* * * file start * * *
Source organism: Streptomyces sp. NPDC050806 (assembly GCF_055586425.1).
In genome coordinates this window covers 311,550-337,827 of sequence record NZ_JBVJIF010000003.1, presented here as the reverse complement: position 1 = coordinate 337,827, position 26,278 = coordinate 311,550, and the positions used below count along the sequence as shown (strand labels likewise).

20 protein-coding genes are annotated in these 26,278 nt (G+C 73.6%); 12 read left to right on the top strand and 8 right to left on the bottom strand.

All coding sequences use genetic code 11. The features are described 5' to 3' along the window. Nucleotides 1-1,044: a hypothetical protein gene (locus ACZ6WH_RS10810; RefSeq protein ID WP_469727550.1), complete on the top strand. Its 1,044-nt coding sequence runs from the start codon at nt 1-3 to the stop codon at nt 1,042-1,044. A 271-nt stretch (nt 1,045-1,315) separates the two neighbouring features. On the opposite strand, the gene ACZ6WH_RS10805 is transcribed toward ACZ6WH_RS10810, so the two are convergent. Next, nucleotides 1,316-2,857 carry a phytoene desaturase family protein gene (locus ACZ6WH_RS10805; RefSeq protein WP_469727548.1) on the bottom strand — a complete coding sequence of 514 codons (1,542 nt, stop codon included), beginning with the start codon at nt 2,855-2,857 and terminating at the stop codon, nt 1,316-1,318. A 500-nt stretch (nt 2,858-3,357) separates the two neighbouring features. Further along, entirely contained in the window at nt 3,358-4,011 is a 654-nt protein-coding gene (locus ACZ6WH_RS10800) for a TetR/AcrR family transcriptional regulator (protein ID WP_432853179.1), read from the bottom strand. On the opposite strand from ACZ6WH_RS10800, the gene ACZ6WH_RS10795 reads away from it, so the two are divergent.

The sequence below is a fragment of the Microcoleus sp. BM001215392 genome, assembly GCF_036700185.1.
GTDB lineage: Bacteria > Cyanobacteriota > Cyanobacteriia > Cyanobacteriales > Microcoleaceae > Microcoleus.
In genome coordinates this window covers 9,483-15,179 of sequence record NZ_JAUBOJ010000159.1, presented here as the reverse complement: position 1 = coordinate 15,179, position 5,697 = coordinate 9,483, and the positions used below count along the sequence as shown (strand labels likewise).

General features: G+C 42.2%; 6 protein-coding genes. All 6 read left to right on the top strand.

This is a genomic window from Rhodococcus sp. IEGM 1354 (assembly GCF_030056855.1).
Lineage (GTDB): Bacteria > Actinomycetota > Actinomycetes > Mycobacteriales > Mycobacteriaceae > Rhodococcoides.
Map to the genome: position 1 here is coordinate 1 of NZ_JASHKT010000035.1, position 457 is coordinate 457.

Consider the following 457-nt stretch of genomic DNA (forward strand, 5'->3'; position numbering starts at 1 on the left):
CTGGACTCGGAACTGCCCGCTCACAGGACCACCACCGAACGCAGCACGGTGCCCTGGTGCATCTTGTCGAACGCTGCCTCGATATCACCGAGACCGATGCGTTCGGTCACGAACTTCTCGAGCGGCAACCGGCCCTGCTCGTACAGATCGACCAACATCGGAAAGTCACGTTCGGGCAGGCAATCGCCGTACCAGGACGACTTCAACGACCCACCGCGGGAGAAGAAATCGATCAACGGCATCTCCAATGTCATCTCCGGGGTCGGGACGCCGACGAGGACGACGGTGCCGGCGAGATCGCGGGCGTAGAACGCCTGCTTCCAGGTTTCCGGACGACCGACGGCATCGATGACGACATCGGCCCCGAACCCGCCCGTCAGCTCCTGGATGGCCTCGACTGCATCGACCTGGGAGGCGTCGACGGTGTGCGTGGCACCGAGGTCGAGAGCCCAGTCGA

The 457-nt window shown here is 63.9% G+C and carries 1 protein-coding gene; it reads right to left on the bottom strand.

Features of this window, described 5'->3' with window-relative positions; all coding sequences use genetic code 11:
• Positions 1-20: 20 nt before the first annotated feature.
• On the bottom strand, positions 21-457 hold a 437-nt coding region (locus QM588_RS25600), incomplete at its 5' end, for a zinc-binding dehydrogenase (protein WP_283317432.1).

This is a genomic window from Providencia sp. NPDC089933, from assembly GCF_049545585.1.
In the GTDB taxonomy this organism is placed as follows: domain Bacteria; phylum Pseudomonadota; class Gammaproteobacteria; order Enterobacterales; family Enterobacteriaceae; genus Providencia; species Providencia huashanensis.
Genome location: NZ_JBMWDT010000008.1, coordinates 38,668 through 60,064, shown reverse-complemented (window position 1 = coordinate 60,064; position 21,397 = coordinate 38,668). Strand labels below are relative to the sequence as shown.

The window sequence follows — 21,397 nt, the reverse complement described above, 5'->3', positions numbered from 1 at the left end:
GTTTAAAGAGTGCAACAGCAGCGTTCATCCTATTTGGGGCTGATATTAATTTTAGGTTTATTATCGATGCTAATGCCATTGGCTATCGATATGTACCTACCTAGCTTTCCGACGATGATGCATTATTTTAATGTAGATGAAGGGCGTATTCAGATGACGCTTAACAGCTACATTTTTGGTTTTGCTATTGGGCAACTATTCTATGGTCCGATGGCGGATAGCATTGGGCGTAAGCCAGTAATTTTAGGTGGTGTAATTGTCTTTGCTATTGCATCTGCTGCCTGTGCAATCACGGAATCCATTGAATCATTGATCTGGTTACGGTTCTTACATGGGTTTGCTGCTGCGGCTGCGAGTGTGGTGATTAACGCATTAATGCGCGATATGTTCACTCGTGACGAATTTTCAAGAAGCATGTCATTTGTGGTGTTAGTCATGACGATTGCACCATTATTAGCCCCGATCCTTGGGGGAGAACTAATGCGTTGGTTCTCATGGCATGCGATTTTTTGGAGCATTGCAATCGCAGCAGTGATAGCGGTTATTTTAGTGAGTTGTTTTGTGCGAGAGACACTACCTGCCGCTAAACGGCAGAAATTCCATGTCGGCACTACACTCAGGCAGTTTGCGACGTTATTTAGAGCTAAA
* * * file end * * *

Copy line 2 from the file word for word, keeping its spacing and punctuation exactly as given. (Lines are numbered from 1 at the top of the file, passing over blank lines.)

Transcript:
In genome coordinates this window covers 311,550-337,827 of sequence record NZ_JBVJIF010000003.1, presented here as the reverse complement: position 1 = coordinate 337,827, position 26,278 = coordinate 311,550, and the positions used below count along the sequence as shown (strand labels likewise).